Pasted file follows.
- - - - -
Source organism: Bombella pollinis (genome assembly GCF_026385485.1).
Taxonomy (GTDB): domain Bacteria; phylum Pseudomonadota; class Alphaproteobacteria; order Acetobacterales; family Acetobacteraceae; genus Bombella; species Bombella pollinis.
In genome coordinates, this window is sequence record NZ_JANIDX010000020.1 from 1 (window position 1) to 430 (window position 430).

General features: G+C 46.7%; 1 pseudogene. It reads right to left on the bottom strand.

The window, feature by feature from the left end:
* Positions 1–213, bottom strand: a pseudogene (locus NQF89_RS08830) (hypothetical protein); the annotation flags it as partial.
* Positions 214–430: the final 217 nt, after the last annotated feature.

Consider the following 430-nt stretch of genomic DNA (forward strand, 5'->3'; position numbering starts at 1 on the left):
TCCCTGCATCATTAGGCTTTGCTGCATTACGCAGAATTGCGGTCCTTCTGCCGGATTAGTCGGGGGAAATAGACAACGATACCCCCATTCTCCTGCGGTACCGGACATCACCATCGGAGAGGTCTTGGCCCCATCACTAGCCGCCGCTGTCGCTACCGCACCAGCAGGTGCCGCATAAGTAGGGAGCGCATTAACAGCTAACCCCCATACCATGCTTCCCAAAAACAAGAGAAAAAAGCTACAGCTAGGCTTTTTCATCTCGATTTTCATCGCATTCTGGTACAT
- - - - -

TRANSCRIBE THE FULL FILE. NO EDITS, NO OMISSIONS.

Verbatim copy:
Source organism: Bombella pollinis (genome assembly GCF_026385485.1).
Taxonomy (GTDB): domain Bacteria; phylum Pseudomonadota; class Alphaproteobacteria; order Acetobacterales; family Acetobacteraceae; genus Bombella; species Bombella pollinis.
In genome coordinates, this window is sequence record NZ_JANIDX010000020.1 from 1 (window position 1) to 430 (window position 430).

General features: G+C 46.7%; 1 pseudogene. It reads right to left on the bottom strand.

The window, feature by feature from the left end:
* Positions 1–213, bottom strand: a pseudogene (locus NQF89_RS08830) (hypothetical protein); the annotation flags it as partial.
* Positions 214–430: the final 217 nt, after the last annotated feature.

Consider the following 430-nt stretch of genomic DNA (forward strand, 5'->3'; position numbering starts at 1 on the left):
TCCCTGCATCATTAGGCTTTGCTGCATTACGCAGAATTGCGGTCCTTCTGCCGGATTAGTCGGGGGAAATAGACAACGATACCCCCATTCTCCTGCGGTACCGGACATCACCATCGGAGAGGTCTTGGCCCCATCACTAGCCGCCGCTGTCGCTACCGCACCAGCAGGTGCCGCATAAGTAGGGAGCGCATTAACAGCTAACCCCCATACCATGCTTCCCAAAAACAAGAGAAAAAAGCTACAGCTAGGCTTTTTCATCTCGATTTTCATCGCATTCTGGTACAT